Beat egg whites till firm but not dry. Fold half into the soufflé base, then add the rest. Spoon into the dishes (fill them almost to the top), pour boiling water into the pan to one-third of the depth of the dishes and bake for 20-25 minutes, till puffed and cooked through. Remove from oven and leave to cool—they will sink.
When cool, run a knife round the edge to loosen each soufflé, gently upend on to your hand, then put the right way up on one big dish or 6 gratin dishes. (You can make the soufflés a day ahead, or even freeze them.
To serve, set your oven to 210 C (200 c fan). Mix the cream with salt and pepper, grated nutmeg and Parmesan or other cheese. Pour over the soufflés to cover completely, then if you wish sprinkle with bread crumbs. Bake for 10-15 minutes, till golden and the sauce bubbling. They will gently re-puff.
This recipe could become one of your most loved and asked for !

And now a few words on how to grow your own garlic:

Garlic is easy to grow and you don’t need a lot of space. A metre square would be fine and it’s fun to cook with your own bulbs. Plant garlic cloves in midwinter and you will be able to harvest the bulbs the following summer. You will need to buy bulbs from a local garden centre or nursery as shop-bought garlic will probably have been bred for a much warmer climate. In mild areas like Lincolnshire the cloves can be planted out now. First, dig your soil over then plant the cloves and cover the area with netting. This will stop the birds eating the cloves!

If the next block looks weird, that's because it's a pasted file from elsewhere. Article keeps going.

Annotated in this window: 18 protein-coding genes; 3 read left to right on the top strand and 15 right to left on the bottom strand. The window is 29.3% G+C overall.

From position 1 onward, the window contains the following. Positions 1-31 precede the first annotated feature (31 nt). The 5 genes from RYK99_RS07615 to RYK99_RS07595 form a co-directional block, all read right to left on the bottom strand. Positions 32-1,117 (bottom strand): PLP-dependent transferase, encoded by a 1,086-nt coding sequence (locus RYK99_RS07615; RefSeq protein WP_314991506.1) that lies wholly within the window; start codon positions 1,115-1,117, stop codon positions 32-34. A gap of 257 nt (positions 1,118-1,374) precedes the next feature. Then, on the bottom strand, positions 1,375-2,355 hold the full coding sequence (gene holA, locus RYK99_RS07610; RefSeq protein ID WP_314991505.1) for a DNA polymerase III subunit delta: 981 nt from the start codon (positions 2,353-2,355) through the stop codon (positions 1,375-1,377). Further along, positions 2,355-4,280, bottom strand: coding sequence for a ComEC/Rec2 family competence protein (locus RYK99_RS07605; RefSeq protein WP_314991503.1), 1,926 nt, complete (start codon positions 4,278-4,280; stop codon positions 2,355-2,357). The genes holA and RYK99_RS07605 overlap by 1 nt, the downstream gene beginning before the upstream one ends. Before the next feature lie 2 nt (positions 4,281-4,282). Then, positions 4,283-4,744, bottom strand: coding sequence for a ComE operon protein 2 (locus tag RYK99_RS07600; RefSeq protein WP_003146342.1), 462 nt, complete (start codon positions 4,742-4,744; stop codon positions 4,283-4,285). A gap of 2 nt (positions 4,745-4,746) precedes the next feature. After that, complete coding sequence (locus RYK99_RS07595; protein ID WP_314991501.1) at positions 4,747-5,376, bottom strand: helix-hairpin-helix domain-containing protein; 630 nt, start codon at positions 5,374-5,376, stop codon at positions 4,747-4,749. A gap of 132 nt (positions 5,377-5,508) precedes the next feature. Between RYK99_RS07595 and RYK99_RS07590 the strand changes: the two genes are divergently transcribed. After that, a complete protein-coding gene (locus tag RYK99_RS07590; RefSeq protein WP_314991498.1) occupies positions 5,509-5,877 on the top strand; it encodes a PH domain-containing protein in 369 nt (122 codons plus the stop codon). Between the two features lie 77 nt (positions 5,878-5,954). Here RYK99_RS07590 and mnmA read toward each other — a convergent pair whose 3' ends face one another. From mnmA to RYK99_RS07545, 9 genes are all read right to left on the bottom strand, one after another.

• Break garlic bulbs into individual cloves ready for planting. Take care not to damage the cloves as this can lead to rotting.
• In mild regions, plant the cloves in well-prepared soil spacing them 10cm apart. Just push the cloves into the soil so that the tip of each one is just below the surface. Cover them with fleece (from a garden centre) in frosty weather.
• In cold areas and to speed up the growth of the crop, plant the cloves in seed trays of multi-purpose compost. Water well and place trays in a cool greenhouse or cold frame to grow on.
• If you live in a very cold area plant out the cloves into trays in a greenhouse. The plants will be ready to plant outside in March or April. Use a trowel to make a hole and set the plants at the same level as they were growing in the trays.
• Harvest when the tops of your garlic plants start to die back and the leaves go brown.

A last tip –
Keep garlic well watered during dry weather. If it’s dry for long periods, the cloves will not swell and the resulting crop will not keep.

Useful Contacts –

In Norfolk, Fi Bullen at or call 07796 854 103

To buy garlic bulbs in Lincolnshire – Scothern Nurseries – Dunholme Road Scothern, Lincoln LN2 2UD.  01673 862 297

To buy garlic bulbs and all sorts of other lovely garlic goodies –

Picture of the garlic by Lionel Derimais (

I would love to hear from anyone who would like to make a comment.

Next time – Canapes for a Drinks Party